DO you want a good Christmas gift for an environmentally conscious person in your family? How about some worms?
For the last two years, we have composted approximately three bags of garbage per month using earthworms. All of our coffee grounds, banana peels, junk mail, vacuum and clothes dryer lint, among other things, end up in our worm bin. The must from my winemaking now ends up there as well.
In return, the worms provide us with about 4000 cubic inches of castings, or compost, per month. The plants definitely appreciate it. Our tropical fish also enjoy an occasional helping of earthworms as well.
You can make a bin from scratch, or choose from the numerous bins on the market. We decided to buy the Expandable Worm Tower from composters.com. Right now we are using it in a three tray configuration.
I started it out with one tray and used a base of coir (waste residue from the coconut industry, basically a substitute for peat moss), adding paper, coffee grounds, etc; as the worms began to devour the waste (and multiply prolifically), I placed the second bin on top of the first, added coir, and began putting waste in it. As the worms finished eating all of the waste in the original bin, they migrated up to the top. I then removed the original, rescued as many worms as I felt like, then dumped the compost around my tomato plants.
Eventually I worked up to a third bin, and have enough worms (and aerobic bacteria, no doubt) to render a tray of compost in ten days or so. I no longer use coir as a base in the tray; I simply grind up the numerous dead oak leaves in my yard by hand, mix in some vacuum and dryer lint, and then dampen it. We throw in some kitchen scraps, and we’re ready for business.
The photo above shows my bin yesterday, after I added the wine must from my pumpkin wine; little bits of pumpkin can be seen on top of the dead leaves. I always provide newspaper or leaves as a topcover over the rest of the food scraps, the worms seem to appreciate it. The middle bin (which was the top bin until I replaced it with the above bin yesterday) of the tower is still extremely active, as the worms, mould, and bacteria work to break down waste into compost.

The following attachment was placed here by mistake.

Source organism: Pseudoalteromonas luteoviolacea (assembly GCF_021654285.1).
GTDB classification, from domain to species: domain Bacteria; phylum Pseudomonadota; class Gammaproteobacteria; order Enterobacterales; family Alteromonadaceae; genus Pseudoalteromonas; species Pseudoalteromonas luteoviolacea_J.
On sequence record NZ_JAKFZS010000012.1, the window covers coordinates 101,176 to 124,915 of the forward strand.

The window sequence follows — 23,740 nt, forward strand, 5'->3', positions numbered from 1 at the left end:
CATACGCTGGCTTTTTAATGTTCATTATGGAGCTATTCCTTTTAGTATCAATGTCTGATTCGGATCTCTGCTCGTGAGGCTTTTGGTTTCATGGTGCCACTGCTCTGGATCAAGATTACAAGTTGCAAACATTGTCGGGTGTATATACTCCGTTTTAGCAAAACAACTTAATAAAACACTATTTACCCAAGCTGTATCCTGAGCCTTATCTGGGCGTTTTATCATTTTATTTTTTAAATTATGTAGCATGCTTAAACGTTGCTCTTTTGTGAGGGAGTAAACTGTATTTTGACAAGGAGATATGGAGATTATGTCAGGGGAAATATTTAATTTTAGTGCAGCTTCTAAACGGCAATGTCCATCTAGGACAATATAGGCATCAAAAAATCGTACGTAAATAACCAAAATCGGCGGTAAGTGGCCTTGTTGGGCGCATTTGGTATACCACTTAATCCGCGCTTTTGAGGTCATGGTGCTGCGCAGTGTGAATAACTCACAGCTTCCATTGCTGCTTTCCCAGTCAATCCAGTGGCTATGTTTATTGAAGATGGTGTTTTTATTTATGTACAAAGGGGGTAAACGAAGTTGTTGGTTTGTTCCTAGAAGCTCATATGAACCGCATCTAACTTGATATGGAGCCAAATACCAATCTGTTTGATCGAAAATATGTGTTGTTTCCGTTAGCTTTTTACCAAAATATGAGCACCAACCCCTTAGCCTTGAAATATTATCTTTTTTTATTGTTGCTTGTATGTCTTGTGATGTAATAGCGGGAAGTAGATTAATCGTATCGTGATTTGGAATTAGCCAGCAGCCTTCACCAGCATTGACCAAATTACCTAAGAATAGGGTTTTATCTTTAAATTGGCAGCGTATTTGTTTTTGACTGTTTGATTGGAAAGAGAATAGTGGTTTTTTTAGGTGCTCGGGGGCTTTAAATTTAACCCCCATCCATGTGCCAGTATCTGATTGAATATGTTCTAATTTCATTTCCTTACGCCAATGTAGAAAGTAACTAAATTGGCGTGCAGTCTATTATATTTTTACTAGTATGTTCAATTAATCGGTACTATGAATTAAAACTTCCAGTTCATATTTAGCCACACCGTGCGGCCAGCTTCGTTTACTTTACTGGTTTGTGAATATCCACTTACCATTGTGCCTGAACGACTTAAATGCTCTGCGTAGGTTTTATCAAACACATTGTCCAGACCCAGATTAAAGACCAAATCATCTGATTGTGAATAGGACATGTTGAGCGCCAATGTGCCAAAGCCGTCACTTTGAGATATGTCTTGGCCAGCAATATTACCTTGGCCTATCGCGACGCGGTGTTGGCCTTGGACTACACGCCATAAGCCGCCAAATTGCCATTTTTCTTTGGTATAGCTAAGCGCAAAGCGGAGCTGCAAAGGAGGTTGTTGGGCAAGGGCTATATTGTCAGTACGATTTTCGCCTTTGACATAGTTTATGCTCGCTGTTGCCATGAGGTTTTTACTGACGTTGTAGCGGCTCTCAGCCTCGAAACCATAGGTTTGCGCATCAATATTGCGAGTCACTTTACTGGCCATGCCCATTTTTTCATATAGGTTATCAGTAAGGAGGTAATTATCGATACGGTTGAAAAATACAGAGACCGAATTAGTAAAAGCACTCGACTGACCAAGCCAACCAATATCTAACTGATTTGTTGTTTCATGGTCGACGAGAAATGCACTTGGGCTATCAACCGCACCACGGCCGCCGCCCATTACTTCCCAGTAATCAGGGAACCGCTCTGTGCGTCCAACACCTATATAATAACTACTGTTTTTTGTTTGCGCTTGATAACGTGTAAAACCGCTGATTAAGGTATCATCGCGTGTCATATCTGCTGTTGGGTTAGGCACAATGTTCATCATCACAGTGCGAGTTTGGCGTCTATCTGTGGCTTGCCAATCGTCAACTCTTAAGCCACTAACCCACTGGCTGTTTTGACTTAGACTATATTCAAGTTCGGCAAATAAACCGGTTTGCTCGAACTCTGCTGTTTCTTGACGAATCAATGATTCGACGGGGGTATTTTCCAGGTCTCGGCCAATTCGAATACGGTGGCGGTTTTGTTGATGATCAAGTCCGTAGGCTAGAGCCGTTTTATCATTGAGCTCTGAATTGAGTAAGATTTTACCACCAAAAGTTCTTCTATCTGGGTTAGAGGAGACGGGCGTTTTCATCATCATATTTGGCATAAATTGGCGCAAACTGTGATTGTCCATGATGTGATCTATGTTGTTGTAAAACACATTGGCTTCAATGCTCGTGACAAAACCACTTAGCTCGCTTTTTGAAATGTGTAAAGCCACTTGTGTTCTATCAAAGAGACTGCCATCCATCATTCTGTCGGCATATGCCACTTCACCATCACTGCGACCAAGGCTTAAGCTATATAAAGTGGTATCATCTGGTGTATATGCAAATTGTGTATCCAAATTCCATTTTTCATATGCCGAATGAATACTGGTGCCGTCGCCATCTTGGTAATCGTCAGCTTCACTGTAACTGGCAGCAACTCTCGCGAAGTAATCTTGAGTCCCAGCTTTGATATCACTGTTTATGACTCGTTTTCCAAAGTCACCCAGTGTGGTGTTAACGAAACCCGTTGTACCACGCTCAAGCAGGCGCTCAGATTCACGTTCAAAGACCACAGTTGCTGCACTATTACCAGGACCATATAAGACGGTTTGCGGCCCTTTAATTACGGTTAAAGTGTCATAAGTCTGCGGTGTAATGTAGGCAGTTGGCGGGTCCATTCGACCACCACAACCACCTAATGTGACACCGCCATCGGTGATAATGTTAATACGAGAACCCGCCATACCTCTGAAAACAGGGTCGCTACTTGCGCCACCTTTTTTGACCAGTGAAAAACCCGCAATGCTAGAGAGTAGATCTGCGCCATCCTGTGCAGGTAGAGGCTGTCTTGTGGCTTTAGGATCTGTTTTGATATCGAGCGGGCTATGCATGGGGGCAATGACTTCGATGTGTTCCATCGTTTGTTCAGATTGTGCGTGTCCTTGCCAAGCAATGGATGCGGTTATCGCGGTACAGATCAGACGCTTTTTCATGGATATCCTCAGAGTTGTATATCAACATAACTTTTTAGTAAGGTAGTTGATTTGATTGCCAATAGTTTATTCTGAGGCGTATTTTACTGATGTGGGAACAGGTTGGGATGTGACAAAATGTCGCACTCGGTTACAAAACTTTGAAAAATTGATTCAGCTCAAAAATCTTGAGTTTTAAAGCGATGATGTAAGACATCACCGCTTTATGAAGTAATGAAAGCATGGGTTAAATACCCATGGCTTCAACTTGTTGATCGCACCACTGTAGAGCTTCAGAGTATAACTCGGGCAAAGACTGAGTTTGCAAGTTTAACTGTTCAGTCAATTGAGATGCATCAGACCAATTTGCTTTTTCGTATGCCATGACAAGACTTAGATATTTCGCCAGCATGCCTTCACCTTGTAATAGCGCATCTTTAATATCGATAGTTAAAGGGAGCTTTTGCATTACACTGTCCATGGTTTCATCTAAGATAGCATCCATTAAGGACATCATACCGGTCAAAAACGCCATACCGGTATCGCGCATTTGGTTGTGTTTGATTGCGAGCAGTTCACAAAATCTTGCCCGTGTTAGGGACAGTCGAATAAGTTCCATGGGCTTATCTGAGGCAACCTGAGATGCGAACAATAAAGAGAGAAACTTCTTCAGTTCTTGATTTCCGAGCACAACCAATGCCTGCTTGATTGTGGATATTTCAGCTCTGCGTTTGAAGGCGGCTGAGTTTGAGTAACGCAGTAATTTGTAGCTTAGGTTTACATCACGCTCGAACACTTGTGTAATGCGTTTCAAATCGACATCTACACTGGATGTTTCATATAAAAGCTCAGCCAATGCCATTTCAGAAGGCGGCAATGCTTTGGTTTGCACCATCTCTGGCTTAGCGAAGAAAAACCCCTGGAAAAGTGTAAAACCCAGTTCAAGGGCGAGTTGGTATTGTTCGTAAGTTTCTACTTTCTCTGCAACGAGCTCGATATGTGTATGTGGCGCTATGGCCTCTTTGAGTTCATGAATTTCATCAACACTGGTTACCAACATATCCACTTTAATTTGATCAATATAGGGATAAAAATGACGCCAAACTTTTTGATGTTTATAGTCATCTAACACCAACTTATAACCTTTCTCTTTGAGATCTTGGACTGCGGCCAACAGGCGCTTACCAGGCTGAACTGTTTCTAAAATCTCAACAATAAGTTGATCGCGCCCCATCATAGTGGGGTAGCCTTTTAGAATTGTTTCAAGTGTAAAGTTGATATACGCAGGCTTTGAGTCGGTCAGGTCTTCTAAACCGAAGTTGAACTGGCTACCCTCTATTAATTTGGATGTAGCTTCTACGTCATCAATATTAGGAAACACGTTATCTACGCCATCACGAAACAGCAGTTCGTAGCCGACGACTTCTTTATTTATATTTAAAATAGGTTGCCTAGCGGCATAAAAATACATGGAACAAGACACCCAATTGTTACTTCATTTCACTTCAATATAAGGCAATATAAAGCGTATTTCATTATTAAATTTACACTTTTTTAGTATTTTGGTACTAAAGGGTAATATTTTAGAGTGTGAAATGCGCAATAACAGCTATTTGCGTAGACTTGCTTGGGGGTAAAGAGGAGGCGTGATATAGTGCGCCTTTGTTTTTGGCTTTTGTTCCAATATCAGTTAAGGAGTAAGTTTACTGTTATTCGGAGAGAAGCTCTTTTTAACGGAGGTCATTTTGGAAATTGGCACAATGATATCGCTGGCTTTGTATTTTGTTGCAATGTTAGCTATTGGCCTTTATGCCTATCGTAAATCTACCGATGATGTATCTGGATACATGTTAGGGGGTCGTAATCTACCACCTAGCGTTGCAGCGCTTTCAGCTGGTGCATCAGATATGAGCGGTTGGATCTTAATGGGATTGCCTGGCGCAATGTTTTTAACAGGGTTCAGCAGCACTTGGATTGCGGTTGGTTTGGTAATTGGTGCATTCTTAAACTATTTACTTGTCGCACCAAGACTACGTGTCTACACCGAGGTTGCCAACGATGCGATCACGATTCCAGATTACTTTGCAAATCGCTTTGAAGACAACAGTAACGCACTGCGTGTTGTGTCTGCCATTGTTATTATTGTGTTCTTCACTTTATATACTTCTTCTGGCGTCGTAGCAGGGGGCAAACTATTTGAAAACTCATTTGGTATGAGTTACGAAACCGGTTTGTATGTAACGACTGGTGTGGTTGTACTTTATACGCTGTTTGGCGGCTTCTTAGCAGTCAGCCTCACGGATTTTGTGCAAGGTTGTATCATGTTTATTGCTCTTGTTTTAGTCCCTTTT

In another ten days or so there will be nothing left but compost, or castings, in this bin, and thew worms will have moved to the top tray to start working there. Once they are done, the finished tray will resemble this one, full of rich castings:
So who does all of this hard work in the bin? The worms are the species known as eisenia foetida, red or compost worms. I started out with one pound of them, also purchased at composters.com. They are highly prolific, and multiply rapidly if they are happy in the bin. Bacteria and mould assist with breaking down the waste into nutrients as well. Although the process is by no means pretty (unless you are slightly “off” like me, and totally dig this stuff!), the bin emits no odors, attracts no insects or pests, and is largely ignored by everyone unless we are throwing food into it.
This system is being used as a beta test for us; it is too small to support composting a significant amount of waste in our family of six; however, it’s saving about 40 bags of trash a year from the landfill, so it’s better than nothing. Eventually, when we move to our “final” house, we will use a larger system to compost virtually all of household waste that we cannot recycle.
The Capitol building in Raleigh North Carolina currently composts about 100 pounds per day of its waste using vermiculture. UMASS at Lowell is starting a venture to produce commercial quantities of worm castings as a substitute for fertilizer. It can be done.
So check online this Christmas, order a worm bin, and let the players start reducing your landfill output and increase your compost production. Worms are great, require no serious maintenance, and taste like chicken, too. Just kidding!